Stalking reported in Staffordshire and Cheshire under new laws
A total of 28 allegations of stalking have been reported in Staffordshire since it became a specific criminal offence five months ago, police said.
The figures were revealed on National Stalking Awareness Day which aims to raise awareness about the crime.
The government introduced two offences, stalking and stalking involving a fear of violence, on 25 November.
Welcoming the law change, neighbouring Cheshire Police said it had recorded a "small number" of stalking cases.
Det Ch Insp Nigel Wenham, from the Cheshire force, said the cases, which included the "aggravated" aspect of the offence, were recorded as the force dealt with more than 300 cases of harassment over the past 12 months.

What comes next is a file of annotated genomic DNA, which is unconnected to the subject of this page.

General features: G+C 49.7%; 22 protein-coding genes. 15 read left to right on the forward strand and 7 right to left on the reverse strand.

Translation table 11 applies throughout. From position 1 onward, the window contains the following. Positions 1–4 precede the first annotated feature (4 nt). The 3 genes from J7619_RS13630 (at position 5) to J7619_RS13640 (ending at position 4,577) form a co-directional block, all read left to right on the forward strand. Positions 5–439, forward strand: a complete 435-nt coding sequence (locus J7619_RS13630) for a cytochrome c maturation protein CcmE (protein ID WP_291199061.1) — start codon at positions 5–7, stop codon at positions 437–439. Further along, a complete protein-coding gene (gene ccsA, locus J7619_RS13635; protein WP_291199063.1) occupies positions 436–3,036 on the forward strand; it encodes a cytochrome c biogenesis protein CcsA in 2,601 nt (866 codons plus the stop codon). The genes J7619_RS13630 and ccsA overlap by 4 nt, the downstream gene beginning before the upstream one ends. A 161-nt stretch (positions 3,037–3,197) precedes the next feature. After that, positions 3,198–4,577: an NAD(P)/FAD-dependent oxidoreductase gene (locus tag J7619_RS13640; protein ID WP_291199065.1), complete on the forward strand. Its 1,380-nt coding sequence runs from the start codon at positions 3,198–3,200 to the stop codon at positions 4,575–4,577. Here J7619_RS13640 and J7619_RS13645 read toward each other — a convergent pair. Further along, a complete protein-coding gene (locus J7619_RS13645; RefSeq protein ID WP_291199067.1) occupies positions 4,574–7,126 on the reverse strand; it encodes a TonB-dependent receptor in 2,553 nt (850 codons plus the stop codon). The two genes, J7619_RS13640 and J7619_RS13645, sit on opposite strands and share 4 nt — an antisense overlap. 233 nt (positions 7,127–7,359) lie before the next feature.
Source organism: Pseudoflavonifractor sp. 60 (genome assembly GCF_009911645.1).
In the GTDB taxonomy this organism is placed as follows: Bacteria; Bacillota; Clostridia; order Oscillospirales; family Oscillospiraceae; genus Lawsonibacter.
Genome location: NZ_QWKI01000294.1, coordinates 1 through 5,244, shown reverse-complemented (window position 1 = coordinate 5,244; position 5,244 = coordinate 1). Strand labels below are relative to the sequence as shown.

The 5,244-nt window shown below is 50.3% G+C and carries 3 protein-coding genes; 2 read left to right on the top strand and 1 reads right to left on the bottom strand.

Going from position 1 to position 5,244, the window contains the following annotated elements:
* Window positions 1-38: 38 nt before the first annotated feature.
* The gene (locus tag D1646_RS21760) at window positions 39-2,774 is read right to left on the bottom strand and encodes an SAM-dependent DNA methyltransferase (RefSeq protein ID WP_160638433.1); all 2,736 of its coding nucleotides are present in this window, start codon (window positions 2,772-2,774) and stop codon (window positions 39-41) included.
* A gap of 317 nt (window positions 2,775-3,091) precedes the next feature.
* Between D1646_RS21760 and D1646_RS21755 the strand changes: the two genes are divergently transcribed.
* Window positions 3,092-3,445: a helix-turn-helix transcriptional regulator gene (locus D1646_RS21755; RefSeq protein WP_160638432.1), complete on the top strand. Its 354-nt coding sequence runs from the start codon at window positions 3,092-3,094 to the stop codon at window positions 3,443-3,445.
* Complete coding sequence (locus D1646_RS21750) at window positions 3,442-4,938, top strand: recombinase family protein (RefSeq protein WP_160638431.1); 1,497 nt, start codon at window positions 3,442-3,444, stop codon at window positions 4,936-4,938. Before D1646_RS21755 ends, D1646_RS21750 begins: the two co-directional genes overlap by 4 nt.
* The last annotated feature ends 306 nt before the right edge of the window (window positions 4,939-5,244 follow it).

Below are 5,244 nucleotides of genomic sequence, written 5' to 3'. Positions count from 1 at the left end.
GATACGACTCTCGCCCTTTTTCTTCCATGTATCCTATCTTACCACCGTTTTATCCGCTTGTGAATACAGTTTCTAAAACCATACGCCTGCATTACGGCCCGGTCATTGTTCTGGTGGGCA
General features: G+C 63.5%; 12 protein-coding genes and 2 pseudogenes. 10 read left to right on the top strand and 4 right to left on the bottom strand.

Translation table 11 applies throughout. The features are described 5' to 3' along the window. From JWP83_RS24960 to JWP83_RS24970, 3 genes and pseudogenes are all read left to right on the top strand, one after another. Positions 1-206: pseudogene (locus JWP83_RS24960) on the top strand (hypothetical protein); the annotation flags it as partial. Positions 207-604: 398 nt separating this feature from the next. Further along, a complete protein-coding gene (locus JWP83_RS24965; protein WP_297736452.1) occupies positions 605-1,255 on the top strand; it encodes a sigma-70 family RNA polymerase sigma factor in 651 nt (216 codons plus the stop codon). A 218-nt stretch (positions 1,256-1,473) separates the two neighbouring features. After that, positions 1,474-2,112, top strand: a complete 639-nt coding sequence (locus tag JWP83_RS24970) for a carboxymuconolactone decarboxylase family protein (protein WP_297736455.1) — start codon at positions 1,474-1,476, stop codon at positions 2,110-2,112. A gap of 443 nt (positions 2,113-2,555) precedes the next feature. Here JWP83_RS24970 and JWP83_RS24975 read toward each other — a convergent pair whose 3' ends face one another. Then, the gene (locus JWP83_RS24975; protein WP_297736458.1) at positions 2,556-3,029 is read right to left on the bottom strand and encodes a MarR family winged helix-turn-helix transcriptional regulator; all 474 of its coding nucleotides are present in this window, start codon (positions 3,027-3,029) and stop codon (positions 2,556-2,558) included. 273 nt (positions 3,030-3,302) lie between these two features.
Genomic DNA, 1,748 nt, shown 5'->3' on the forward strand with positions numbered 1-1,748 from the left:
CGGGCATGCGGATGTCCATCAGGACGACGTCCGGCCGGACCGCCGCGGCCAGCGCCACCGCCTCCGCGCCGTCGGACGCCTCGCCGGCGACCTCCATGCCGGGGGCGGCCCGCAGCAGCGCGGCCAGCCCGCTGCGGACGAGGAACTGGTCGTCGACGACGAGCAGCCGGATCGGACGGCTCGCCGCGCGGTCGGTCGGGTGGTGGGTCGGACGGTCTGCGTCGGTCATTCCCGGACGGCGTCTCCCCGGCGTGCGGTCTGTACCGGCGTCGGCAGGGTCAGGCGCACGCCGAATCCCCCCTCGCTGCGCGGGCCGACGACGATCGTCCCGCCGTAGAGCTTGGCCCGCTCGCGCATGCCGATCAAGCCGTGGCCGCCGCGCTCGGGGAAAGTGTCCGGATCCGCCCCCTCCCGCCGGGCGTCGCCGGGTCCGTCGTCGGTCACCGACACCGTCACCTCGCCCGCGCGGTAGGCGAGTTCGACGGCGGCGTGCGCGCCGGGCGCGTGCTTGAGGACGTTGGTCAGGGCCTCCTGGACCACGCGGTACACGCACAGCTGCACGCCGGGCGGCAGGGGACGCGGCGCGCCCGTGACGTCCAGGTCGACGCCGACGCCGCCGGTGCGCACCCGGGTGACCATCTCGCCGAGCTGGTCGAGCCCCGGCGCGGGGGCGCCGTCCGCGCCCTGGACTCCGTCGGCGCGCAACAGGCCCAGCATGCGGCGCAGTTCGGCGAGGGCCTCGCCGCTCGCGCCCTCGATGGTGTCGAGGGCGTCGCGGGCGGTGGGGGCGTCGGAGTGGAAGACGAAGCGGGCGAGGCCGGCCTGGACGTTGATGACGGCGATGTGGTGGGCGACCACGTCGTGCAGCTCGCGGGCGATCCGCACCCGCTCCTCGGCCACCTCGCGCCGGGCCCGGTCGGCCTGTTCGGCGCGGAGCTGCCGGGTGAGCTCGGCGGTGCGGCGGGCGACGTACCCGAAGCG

The new law of stalking carries a maximum six-month sentence and stalking involving a fear of violence or serious distress carries a maximum five-year sentence.
'Sinister and menacing'
Mr Wenham said the law change had made a difference by giving officers "additional powers" to bring offenders to justice. He said law makers had identified a "gap in the legislation" relating to harassment.
"Stalking is in the mind of the offender in terms of the motivation and the intention and also the victim's perception," he said.
"For example, lower level harassment may be a neighbours-type dispute, whereas stalking is quite sinister and menacing in the way that offenders commit the activity towards the victim."
The law, introduced for England and Wales did not define stalking, but has guidelines about the type of behaviour it can involve, Mr Wenham said.
This could include following somebody or making repeated telephone calls.
Campaigners had long claimed dealing with stalking under existing harassment laws was inadequate.
In Scotland stalking was made an offence in 2010.